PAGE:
The International Monetary Fund says the floods which have devastated Pakistan will present a massive economic challenge to its government and people.
The IMF will start talks with Pakistani officials in Washington to see how the fund can best give help.
The BBC reports the government has asked the World Bank and the Asian Development Bank to carry out damage assessments which officials say will take a month.
The most immediate pressure on the Pakistani government is to reprioritise its proposed budgets.
The floods began last month in north-west Pakistan after heavy monsoon rains and have since swept south, through the Punjab and Sindh provinces.
Officials say that about 6.5 million acres of crops there have been washed away.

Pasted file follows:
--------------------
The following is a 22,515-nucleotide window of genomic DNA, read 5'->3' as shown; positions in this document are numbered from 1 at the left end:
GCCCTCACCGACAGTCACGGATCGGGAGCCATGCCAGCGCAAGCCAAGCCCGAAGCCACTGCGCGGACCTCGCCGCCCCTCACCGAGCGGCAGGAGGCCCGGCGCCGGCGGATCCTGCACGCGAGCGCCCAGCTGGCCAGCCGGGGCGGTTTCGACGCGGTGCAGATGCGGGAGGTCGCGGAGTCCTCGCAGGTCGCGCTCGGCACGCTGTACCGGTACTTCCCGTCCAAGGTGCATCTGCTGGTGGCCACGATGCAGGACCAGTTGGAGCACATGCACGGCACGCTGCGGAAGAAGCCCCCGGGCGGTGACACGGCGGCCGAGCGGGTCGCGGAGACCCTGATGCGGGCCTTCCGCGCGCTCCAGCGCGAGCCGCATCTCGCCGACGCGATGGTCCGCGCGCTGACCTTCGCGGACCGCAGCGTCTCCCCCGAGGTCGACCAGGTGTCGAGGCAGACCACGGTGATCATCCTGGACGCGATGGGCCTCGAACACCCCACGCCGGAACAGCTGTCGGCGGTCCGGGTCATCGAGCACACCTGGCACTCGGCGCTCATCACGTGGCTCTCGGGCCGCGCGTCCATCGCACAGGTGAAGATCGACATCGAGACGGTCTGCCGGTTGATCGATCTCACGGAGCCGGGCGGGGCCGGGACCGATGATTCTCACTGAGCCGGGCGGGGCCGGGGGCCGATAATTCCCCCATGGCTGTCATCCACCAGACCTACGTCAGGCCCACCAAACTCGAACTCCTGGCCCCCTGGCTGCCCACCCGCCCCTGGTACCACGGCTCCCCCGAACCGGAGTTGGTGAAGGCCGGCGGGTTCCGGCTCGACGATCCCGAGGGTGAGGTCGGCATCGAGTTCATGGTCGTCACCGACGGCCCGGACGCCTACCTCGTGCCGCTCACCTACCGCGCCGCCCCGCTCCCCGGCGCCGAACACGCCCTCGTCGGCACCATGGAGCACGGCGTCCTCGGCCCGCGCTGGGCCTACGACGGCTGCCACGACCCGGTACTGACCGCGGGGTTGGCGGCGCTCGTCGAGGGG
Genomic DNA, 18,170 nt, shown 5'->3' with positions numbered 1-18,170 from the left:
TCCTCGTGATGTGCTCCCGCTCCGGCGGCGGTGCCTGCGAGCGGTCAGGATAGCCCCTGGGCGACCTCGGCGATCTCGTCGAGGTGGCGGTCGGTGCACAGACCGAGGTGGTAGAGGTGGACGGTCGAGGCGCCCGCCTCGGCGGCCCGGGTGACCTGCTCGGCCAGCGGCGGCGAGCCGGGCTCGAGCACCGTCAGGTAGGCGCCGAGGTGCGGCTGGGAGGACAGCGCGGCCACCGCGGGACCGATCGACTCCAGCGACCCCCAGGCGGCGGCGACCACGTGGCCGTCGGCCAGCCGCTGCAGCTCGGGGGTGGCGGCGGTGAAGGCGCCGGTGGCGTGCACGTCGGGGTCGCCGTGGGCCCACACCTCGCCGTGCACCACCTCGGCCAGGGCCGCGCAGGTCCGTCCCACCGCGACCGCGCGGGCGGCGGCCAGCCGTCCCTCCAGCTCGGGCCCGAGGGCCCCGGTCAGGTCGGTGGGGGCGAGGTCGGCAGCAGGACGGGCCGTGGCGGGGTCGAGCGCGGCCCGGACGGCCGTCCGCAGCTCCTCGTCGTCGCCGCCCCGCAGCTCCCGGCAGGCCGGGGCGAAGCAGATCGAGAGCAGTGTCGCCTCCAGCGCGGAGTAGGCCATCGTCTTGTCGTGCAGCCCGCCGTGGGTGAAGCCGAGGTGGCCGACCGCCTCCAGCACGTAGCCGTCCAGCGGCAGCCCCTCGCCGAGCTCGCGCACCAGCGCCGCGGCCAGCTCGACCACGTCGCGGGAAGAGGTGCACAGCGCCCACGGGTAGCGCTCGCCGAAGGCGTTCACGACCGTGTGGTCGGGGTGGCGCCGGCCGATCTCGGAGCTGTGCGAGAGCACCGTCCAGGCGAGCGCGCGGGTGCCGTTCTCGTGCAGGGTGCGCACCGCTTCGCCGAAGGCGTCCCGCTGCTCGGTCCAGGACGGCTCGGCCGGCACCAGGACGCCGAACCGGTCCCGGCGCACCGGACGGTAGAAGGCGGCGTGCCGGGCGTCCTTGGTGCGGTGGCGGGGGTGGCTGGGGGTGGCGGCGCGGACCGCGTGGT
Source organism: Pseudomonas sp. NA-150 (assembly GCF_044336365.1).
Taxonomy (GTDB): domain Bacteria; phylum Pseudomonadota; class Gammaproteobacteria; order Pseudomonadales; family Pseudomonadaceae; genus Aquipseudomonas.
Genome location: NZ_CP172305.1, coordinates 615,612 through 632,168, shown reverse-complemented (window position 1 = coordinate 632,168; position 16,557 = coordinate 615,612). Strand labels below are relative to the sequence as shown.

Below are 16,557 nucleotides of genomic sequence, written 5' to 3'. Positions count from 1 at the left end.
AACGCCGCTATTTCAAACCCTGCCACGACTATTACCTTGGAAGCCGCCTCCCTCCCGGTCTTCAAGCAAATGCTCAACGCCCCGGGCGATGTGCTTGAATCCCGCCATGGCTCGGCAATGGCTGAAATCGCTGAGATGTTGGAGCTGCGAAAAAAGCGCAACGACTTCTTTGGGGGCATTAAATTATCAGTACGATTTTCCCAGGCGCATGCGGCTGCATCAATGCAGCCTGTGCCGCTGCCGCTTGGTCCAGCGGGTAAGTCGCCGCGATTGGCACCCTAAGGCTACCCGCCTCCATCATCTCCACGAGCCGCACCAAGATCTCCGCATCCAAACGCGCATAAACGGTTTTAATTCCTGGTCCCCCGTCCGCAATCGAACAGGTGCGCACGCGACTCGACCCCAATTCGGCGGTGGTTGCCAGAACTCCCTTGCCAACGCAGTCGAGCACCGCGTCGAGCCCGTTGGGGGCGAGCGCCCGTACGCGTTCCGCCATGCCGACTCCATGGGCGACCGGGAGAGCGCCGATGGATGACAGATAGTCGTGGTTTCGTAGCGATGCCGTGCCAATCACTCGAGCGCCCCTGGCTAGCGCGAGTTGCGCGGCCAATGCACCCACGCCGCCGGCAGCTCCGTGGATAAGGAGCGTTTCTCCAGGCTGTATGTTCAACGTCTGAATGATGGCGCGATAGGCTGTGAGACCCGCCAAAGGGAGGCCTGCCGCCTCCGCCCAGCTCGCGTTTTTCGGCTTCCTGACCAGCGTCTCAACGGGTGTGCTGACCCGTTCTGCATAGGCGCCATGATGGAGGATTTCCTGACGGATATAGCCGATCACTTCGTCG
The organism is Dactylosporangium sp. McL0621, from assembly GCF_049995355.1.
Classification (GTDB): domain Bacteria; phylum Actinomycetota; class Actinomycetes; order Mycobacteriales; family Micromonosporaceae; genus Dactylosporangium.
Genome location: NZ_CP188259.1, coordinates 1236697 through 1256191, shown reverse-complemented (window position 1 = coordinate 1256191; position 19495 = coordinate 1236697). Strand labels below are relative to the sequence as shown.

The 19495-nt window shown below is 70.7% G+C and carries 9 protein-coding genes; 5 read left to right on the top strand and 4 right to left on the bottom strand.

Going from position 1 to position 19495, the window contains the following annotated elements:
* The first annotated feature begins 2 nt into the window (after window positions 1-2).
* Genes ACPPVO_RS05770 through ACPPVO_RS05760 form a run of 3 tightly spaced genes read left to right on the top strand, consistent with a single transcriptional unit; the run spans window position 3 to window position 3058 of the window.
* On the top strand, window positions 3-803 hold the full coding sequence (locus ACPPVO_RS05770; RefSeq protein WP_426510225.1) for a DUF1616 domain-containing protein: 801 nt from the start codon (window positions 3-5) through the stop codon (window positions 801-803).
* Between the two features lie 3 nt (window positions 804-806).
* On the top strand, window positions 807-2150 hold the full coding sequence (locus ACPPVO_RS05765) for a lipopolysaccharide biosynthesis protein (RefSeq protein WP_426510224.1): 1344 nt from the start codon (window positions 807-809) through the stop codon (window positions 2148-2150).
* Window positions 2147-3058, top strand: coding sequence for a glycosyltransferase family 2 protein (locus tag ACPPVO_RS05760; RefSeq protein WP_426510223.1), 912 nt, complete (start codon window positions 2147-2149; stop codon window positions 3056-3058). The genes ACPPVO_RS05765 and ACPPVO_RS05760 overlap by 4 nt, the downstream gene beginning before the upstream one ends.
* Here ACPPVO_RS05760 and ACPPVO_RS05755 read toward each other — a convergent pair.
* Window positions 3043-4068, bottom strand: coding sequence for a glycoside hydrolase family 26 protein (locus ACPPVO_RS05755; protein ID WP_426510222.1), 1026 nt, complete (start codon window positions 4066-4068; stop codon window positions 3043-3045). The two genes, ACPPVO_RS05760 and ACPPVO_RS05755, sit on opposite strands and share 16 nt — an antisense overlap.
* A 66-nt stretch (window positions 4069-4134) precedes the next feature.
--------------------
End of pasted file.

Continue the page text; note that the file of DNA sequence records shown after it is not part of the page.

About one-fifth of the country is underwater and an estimated 20 million people are affected.
The National Disaster Management Authority estimates that nearly one million houses have either been washed away or seriously damaged.
The government of Punjab province says it will need $US1.3 billion for immediate relief and short-term rehabilitation of roads, dykes, the electricity network and the irrigation system.
In June, the government announced a $US33 billion budget for 2010-11 with a projected gap of $US8 billion which it proposed to bridge through foreign loans and borrowing from banks.
This gap could now widen by a further $US2 billion.
The United Nations issued an appeal on 9 August for $US459 million to cover the first 90 days of the disaster. Almost 70% of this has been raised so far.